The tears have dried and the smile has returned. Claire Lavogez knows and has come to terms with the fact that she will not return home as a world champion. Nor, however, will this classy creative midfielder touch down in France with the same low profile and modest reputation with which she departed.
For just as Lavogez has illuminated Canada 2014 with her flair, vision and explosive shooting, so the tournament has put this rising star firmly in the spotlight. She has, indeed, become something of an internet sensation, with her glorious goal against Costa Rica having gone viral; viewed, admired and lauded by millions across the world.
"The reaction online was amazing," she reflected. "I never expected anything like it. I actually didn't even realise when I scored it that the goal had been quite so impressive. But afterwards everyone was talking about it and when I started to see the attention it was getting, I watched it online. That was a nice surprise because it was definitely better than I expected."
The stunning strike was an early indication of Lavogez's capabilities, and she has since proved to be anything but a one-goal wonder. Indeed, while the France No10 won't need to make room for a gold medal thanks to her team's semi-final defeat to Germany, she might still need to invest in some bulky new luggage. After all, three of Lavogez's four appearances at Canada 2014 have ended with her clutching a framed Live Your Goals player of the match award, with the 20-year-old having consistently wowed FIFA's Technical Study Group. The only question now is what will she do with them all.
It has been a great tournament for me. Before coming here, I didn't expect it to score so many goals or be so important to the team.
"I'll give one to my parents for sure," she said. "They've been so important to me and I know they'll be very proud. And I think I'll hang one in my apartment. But the other one... I really have no idea.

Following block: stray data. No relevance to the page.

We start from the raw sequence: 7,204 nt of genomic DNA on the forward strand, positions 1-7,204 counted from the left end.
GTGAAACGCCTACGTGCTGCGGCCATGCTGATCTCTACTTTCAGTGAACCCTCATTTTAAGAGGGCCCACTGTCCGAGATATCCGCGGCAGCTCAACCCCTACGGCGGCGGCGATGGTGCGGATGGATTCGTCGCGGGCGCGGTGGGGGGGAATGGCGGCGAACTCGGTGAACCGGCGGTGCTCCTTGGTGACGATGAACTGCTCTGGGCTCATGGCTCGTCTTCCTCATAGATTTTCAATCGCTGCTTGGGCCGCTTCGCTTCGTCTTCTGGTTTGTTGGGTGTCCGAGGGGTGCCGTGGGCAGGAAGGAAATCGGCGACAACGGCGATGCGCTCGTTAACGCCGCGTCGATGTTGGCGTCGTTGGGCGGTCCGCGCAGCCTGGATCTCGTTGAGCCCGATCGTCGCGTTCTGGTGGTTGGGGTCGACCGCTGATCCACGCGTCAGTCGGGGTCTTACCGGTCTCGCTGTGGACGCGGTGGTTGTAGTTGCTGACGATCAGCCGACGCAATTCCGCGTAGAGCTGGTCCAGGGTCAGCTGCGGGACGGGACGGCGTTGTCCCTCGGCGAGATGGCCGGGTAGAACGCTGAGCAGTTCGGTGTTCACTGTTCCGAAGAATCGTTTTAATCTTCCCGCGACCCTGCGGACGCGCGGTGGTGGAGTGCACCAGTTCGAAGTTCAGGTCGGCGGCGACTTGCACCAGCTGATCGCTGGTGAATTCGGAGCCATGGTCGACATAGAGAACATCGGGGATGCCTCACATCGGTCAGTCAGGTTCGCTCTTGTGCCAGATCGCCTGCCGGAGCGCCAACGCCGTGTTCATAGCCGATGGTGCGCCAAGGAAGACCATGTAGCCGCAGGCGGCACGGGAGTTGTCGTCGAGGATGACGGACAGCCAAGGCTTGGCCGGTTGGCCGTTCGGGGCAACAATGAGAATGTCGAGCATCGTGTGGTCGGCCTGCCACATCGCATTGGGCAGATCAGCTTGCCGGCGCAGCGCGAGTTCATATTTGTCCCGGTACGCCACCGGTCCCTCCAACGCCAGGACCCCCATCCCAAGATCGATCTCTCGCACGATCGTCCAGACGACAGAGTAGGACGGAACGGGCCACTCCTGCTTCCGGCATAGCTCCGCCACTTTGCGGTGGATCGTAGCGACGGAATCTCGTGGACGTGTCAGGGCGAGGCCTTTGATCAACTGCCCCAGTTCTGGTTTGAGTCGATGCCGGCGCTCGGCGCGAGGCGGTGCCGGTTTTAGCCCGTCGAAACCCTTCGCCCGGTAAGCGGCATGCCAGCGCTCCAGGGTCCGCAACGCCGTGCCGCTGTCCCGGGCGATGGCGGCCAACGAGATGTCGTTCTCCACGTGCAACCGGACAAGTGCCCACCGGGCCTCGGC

"Those awards have been nice and the other girls in the team have given me lots of congratulations about them. It has been a great tournament for me. Before coming here, I didn't expect it to score so many goals or be so important to the team. But the coach asked me to take on a big role and said he believed in me, so I just tried to show what I could do.
"Since then, it has just been a wonderful adventure. Even just to be away with the team, meeting new people, has been amazing. But there have been lots of great moments on the field too that I'll always remember, like qualifying from the quarter-finals [when Lavogez scored the winning penalty against Korea Republic). There have been so many emotions and almost all of them have been good."
The obvious exception, of course, was that last-four loss to Germany in a match France completely dominated. Lavogez, though, is philosophical about the outcome and quick to acknowledge that, in failing to convert several excellent chances, *Les Bleuettes *only had themselves to blame.
"We were the stronger team," she said. "But you always lose for a reason and for us the reason for us was clear. Dominating is not the same as winning and we didn't do well enough in front of goal. The disappointment is still there but we know we played well and we're really motivated for this third-place match against Korea DPR now. We want to make sure we go back to France with a medal."
Few would begrudge Lavogez that final memento, and those who have enjoyed her inventive, intelligent performances are sure to follow her progress as she bids to return to Canada next year. "I would love to come back for the Women's World Cup and people have been mentioning that since I've done well here. But I've never played for the senior team before, so I don't have any big expectations."
That may well be true, but those same words could just as easily have been uttered before Canada 2014. As Lavogez has since proved, expectations are there to be exceeded.